- binding renewable energy targets
- feed-in tariffs
- eliminating fossil fuel subsidies
- allocating the funds to close fossil fuel power stations.
Strategies with emissions reduction targets that are more strongly informed by climate science also commonly advocate a significant shift towards economic priorities which focus on improving social and ecological wellbeing rather than unconstrained growth in material consumption. […]
There is no solution to climate change without climate justice
Intergenerational justice – the need to respect and protect the livelihoods and opportunities of future generations – remains the most powerful ethical justification for taking prudent and decisive climate change action now. There is also widespread recognition that political support for a rapid transition to a post carbon economy depends on implementing policies to overcome key social equity challenges – within and beyond national borders.
The key barriers are social and political
The biggest barriers preventing a rapid transition to a post carbon future are social and political – not technological and financial. The difficulty of securing and sustaining broad social and political support is widely recognised as the greatest barrier to a swift transition to a post carbon economy. The most significant gap in post carbon economy transition strategies is a lack of detailed game plans for mobilising political leadership and public support. Worryingly, even the most optimistic of the social change theories underpinning these strategies, tend to rely on a variety of ‘Pearl Harbor’ scenarios in which one or more catastrophic ecological events would provide the necessary wake up call. […] The development and communication of inspiring stories and compelling images of a just and sustainable post carbon future will be particularly crucial.
Australia’s post carbon pathway leadership challenge
The Australian Government’s 2020 emissions reduction target (a 5% decrease on 2000 levels) is clearly still far from the level required for Australia to make a responsible and fair contribution to global emissions reductions. Australia’s 2050 target (an 80% decrease on 2000 levels) is more robust. But there is no detail as yet as to how this target will be achieved. Evidence from the most promising transition strategies elsewhere suggests we need a more informed and thoughtful debate about the kind of economic growth and industry mix that Australia should aim for. We need to talk about the fairest approaches to mobilising the required levels of financial, human and social capital. Most importantly, a far more visionary level of political leadership will be required in order to drive an Australian climate change debate informed primarily by climate science rather than short-term calculations of political and economic feasibility. […]
Read the article in full on The Conversation.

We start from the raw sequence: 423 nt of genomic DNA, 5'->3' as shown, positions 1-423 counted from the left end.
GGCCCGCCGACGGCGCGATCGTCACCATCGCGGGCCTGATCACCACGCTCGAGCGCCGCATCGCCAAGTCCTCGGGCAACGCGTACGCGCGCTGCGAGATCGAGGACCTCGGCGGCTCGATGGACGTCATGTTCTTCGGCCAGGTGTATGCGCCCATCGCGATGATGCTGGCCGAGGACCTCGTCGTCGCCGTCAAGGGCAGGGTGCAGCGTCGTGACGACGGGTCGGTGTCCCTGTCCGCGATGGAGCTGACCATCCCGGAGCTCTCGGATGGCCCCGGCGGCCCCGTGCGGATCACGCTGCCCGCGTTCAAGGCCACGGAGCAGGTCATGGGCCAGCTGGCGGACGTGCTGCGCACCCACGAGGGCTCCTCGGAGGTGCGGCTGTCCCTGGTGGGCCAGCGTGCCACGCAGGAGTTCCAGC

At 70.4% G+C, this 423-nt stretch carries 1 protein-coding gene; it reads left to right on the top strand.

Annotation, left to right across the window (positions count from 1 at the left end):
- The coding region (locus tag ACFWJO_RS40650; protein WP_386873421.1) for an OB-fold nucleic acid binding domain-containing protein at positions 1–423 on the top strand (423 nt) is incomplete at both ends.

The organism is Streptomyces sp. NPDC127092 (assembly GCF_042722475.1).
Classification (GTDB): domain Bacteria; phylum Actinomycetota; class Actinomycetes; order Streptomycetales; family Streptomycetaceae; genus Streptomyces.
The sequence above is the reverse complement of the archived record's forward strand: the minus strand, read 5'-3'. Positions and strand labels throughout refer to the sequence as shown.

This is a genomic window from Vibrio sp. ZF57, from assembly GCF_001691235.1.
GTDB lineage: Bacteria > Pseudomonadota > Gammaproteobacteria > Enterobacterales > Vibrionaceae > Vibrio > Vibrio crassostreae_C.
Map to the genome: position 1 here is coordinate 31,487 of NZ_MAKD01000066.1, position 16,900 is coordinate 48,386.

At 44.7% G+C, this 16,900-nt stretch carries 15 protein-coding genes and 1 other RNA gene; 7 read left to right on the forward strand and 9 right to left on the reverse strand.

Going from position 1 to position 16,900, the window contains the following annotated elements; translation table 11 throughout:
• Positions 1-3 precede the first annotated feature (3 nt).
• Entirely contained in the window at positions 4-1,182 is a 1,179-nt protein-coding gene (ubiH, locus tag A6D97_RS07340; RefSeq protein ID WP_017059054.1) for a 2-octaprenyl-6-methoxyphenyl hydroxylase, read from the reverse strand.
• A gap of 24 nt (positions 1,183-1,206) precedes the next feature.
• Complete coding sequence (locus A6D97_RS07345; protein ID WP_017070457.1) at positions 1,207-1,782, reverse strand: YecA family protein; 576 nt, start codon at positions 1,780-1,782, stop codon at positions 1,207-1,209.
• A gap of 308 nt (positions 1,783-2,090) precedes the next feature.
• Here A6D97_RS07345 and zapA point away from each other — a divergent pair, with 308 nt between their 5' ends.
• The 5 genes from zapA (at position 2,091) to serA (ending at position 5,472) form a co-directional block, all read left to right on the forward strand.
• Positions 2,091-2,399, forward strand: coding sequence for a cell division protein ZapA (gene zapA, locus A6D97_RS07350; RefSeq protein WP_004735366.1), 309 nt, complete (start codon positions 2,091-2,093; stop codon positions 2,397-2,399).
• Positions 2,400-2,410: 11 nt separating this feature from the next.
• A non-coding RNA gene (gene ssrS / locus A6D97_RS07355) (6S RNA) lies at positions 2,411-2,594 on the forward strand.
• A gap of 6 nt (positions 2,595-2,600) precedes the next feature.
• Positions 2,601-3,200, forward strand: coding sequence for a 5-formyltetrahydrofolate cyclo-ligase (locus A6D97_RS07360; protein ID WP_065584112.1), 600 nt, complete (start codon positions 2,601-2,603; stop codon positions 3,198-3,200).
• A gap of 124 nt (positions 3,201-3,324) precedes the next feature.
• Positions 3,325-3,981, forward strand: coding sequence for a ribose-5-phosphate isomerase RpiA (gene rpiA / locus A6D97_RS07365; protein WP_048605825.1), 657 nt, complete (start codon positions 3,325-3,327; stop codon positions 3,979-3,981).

Read the Post Carbon Pathways briefing paper, summary report or full report.
Image from: CDP Cities
CDP Cities is a voluntary reporting platform for cities around the world to document their actions on climate change. An initiative of the Carbon Disclosure Project, CDP Cities have produced this neat infographic compiling data from the 48 participating cities in 2011. Melbourne features in the section on individual cities, citing ‘creating urban and rooftop gardens, lighter buildings, and lightening roof and road colours to lessen urban heat island effect’ as actions being taken by the City council.
Posted in Events by Kate Archdeacon on January 20th, 2012
|19 February , 2012|
Nicole Foss is one of those big picture people who understands and explains the links between the converging pressures affecting the globe (peak oil, climate change, financial crisis) and the implications for our everyday lives. Nicole explains why a period of deflation is likely and discusses household and community preparation strategies. Nicole is a systems analyst who lives in Canada and blogs under the name Stoneleigh with writing partner “Ilargi” at The Automatic Earth.
Transition Darebin is cohosting an all day workshop with Nicole and Steve Keen on Sun 19th February.
Check out the Transition Darebin post for information about other Nicole Foss events in Melbourne.
Posted in Events by Kate Archdeacon on December 12th, 2011
|13 December , 2011|
|7:00 pm||to||8:30 pm|
Melbourne Free University at City Square in collaboration with Occupy Melbourne
Posted in Events by Kate Archdeacon on September 15th, 2011
|13 October , 2011|
|14 October , 2011|
Climate change presents planners and decision-makers with unique challenges. How, when and at what scale climate change will impact us remains uncertain. What is clear is that adaptation needs to be part of our planning and risk management now.
3 Pillars Network in partnership with Net Balance, the National Climate Change Adaptation Research Facility and CSIRO Climate Adaptation Flagship present the 2nd Climate Change Adaptation Congress, a landmark event exploring the policy, strategies and business models needed to enable a climate resilient future for Australia. Planning for adaptation remains an outstanding challenge for the vast majority of Australian organisations. This is why we believe a practical and collaborative approach to addressing this issue is required. The Congress will create a space for knowledge sharing and ‘peer learning’ – drawing on the collective and unique expertise of organisations at all stages of adaptation planning. See About the Congress Structure for more details.